Excitement in the medical community has been building as three companies — Moderna, Pfizer, and AstraZeneca — recently released data showing their COVID-19 vaccines were highly effective.
But doctors and disinformation researchers have seen trouble looming since the earliest days of pandemic shutdowns, as misinformed or intentionally false and deceptive content spread through the internet like wildfire and conspiracy theories abounded over the virus’s origins, symptoms, and cures. Around that time, antivaccine groups saw huge increases in content and engagement, and started to merge efforts with conspiratorial actors, far-right groups, and activists protesting health measures ordering schools and businesses to close, researchers said.
The environment of fear and uncertainty created prime conditions for some of the top antivaccine activists to make an even broader push against science and government measures to protect public health.
“They are downplaying the pandemic, they are encouraging people not to wear masks, they are leading reopening protests, and then they also see this as an opportunity to erode confidence in vaccinations overall,” said Renée DiResta, the technical research manager at the Stanford Internet Observatory and one of the lead experts in the study of online narrative manipulation and the so-called antivaxxer movement.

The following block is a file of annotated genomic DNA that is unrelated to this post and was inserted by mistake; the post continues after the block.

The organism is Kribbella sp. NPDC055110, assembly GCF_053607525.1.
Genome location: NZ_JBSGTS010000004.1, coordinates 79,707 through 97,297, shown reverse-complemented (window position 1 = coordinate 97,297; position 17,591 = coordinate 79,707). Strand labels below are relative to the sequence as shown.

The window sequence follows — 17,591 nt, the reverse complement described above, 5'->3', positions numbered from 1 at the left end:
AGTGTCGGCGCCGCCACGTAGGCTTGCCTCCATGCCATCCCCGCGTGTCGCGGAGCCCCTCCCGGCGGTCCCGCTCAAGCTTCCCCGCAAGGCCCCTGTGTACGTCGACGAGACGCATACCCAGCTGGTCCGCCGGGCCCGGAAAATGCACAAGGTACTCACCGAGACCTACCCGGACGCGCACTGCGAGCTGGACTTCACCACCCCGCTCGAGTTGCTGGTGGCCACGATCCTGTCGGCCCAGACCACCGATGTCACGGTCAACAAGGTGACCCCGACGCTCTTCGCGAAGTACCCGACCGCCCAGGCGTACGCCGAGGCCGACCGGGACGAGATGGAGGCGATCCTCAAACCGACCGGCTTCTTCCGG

Some public health experts are urging President-elect Joe Biden to add misinformation researchers to his coronavirus task force. But complicating any efforts to respond to the outbreak has been President Trump, who has frequently minimized the dangers of the pandemic, fueled political polarization in the nation’s response, and had, until this week, held up the presidential transition. In the midst of it all, doctors and researchers have often referred to him as the “disinformation super spreader.”
Trump has a history of sharing falsehoods to undermine vaccines dating to at least 2007. But this year he has boasted about the speed with which some vaccines have been created under a federal initiative known as “Operation Warp Speed” in an attempt to claim credit for the achievement.